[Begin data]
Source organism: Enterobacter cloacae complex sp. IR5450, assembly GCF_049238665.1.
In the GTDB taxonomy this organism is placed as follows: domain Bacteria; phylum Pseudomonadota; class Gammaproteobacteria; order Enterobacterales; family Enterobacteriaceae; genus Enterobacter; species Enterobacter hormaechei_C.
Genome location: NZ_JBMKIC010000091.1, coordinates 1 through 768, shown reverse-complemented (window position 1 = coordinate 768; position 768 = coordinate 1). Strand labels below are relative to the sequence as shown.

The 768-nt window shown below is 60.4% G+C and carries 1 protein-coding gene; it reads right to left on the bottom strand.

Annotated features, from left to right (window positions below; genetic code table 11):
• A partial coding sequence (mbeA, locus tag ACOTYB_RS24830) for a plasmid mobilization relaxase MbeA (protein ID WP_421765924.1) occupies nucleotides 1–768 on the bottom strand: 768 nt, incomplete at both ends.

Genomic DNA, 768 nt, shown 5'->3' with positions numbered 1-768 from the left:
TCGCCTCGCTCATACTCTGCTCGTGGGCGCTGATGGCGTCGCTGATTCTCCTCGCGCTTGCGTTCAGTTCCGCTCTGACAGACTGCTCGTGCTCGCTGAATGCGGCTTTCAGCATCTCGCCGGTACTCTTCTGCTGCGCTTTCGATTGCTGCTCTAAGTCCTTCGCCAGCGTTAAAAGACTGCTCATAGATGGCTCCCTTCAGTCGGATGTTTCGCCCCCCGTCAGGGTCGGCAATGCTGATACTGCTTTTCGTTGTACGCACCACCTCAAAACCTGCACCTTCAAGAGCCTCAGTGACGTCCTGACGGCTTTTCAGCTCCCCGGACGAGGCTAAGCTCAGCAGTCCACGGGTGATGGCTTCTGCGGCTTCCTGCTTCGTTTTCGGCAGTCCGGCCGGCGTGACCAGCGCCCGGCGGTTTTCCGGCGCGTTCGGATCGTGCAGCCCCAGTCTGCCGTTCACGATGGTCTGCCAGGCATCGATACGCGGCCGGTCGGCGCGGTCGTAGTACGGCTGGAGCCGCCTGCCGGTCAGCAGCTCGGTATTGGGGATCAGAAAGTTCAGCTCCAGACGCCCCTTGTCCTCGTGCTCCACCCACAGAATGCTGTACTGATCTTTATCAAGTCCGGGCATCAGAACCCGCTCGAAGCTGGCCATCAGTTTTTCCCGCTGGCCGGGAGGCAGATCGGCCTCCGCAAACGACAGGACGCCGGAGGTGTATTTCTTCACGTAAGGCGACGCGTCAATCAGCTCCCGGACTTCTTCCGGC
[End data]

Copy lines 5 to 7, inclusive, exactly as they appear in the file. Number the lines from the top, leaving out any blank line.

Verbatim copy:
Annotated features, from left to right (window positions below; genetic code table 11):
• A partial coding sequence (mbeA, locus tag ACOTYB_RS24830) for a plasmid mobilization relaxase MbeA (protein ID WP_421765924.1) occupies nucleotides 1–768 on the bottom strand: 768 nt, incomplete at both ends.

Genomic DNA, 768 nt, shown 5'->3' with positions numbered 1-768 from the left: